LUMP-SUM PENSION PAYOUTS: PROS AND CONS

4Last year, companies such as Ford, GM, and NCR Corp. gave their workers the option of converting their monthly pension benefits (annuities) into a lump-sum cash payment.

Look for more and more businesses of all sizes to follow in their footsteps, for a number of reasons.

A recent change to a federal pension funding reform law allows employers to use higher interest rates in calculating total benefit payouts, which reduces the size of the lump sum they offer. A series of IRS "private letter rulings" have permitted individual employers to convert their annuities into a lump sum within a specified period.

Lump sum payments reduce the size of the benefits obligation, as well as the financial risks of changing investment results that can make it hard for employers to predict future pension plan contributions. The smaller the plan, the smaller its assets, the lower the fees paid to investment managers. A reduction in plan assets and number of participants will also help lower overhead expenses -- offsetting an increase in the annual base premium per participant from the current $35 to $48 by 2014.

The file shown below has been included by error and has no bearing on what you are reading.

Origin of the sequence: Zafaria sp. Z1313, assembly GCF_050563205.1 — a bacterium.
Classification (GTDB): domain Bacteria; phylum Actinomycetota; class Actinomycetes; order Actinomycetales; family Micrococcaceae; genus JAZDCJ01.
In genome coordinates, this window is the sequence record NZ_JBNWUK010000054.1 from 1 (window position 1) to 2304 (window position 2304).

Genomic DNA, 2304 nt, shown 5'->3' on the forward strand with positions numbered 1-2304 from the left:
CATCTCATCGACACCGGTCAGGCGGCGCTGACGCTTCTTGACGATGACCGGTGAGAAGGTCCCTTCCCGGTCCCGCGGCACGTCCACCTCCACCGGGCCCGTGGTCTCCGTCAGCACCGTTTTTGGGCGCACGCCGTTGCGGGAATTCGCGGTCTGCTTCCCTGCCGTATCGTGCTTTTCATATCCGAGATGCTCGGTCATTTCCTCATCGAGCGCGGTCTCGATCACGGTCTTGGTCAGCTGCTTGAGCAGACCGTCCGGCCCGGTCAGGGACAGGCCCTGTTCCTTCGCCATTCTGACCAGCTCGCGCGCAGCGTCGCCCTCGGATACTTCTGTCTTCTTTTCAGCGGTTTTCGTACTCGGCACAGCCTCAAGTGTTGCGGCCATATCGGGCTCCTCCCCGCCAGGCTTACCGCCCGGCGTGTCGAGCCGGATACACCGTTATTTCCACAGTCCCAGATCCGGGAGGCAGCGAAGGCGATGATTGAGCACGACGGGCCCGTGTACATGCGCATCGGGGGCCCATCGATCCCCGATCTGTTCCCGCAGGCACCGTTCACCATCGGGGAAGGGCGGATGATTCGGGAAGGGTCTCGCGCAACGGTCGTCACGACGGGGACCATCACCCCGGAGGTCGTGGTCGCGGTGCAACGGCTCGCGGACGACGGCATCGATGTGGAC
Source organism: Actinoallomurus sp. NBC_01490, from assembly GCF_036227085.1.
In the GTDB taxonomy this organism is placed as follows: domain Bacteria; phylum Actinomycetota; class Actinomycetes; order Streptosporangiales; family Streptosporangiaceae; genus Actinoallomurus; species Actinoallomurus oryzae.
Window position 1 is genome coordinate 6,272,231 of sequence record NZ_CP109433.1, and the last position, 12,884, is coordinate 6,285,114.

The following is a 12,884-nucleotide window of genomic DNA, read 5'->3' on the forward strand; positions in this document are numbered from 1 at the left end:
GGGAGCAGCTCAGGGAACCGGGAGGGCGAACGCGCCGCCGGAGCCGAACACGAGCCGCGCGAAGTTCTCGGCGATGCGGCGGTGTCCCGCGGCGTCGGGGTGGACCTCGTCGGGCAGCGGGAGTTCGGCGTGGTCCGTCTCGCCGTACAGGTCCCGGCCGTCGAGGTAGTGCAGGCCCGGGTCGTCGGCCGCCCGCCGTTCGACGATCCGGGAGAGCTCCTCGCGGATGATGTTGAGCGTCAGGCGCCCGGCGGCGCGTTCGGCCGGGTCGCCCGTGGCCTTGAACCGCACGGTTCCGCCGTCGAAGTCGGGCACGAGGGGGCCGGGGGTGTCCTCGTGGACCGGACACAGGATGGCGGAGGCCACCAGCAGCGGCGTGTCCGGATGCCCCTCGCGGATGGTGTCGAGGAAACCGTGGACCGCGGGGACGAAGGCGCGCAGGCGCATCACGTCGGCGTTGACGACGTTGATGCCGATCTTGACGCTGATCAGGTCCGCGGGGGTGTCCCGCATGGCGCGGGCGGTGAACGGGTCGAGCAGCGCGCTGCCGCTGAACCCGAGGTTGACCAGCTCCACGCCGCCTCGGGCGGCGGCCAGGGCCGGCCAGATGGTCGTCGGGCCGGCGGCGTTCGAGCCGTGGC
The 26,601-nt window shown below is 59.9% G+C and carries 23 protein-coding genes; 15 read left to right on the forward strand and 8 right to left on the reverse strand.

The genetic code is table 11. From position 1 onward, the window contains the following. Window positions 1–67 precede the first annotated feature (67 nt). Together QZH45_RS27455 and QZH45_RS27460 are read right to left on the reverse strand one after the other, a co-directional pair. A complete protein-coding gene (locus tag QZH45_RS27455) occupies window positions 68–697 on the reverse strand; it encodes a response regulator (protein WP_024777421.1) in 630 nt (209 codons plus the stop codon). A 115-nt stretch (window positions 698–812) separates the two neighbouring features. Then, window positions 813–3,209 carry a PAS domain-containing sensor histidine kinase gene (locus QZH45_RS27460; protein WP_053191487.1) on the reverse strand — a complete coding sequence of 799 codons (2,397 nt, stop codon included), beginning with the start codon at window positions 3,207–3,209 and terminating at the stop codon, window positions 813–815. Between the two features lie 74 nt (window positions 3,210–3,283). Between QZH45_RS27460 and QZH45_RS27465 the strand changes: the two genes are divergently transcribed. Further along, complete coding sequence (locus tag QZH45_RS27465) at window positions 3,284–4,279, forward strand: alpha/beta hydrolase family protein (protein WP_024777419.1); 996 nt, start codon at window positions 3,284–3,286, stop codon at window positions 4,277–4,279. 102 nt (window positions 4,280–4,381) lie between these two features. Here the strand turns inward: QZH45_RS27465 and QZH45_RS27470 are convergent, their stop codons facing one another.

On the other hand, converting from annuity payments to lump sum payouts can mean increased expenses. For example, employers will need to track down participants who have earned a benefit and left the business, but aren't yet entitled to their annuity. What's more, federal law requires a company pension plan to be at least 80% funded before it can offer lump sum payouts -- which mean that some firms will have to pick up the cost for raising their plan funding level to this standard.

Do lump-sum pension payouts make financial sense for your business? Our benefits consultants would be glad to offer their professional advice at any time.
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